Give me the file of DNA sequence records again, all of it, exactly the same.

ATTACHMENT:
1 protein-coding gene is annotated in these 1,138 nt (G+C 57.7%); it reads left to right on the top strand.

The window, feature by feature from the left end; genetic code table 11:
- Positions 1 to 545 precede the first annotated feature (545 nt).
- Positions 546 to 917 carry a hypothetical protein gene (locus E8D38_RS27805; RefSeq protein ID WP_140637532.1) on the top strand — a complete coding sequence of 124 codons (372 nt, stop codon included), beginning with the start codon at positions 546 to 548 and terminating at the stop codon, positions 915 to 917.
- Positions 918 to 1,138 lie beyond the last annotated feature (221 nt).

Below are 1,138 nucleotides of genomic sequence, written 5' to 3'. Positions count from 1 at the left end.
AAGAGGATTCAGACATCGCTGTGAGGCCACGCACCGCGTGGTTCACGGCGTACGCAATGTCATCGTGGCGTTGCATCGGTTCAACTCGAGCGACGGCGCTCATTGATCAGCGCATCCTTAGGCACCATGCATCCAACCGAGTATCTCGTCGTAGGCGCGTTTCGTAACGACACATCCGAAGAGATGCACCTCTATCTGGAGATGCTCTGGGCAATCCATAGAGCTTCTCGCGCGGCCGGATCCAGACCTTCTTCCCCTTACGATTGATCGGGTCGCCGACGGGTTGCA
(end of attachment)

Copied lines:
1 protein-coding gene is annotated in these 1,138 nt (G+C 57.7%); it reads left to right on the top strand.

The window, feature by feature from the left end; genetic code table 11:
- Positions 1 to 545 precede the first annotated feature (545 nt).
- Positions 546 to 917 carry a hypothetical protein gene (locus E8D38_RS27805; RefSeq protein ID WP_140637532.1) on the top strand — a complete coding sequence of 124 codons (372 nt, stop codon included), beginning with the start codon at positions 546 to 548 and terminating at the stop codon, positions 915 to 917.
- Positions 918 to 1,138 lie beyond the last annotated feature (221 nt).

Below are 1,138 nucleotides of genomic sequence, written 5' to 3'. Positions count from 1 at the left end.
AAGAGGATTCAGACATCGCTGTGAGGCCACGCACCGCGTGGTTCACGGCGTACGCAATGTCATCGTGGCGTTGCATCGGTTCAACTCGAGCGACGGCGCTCATTGATCAGCGCATCCTTAGGCACCATGCATCCAACCGAGTATCTCGTCGTAGGCGCGTTTCGTAACGACACATCCGAAGAGATGCACCTCTATCTGGAGATGCTCTGGGCAATCCATAGAGCTTCTCGCGCGGCCGGATCCAGACCTTCTTCCCCTTACGATTGATCGGGTCGCCGACGGGTTGCA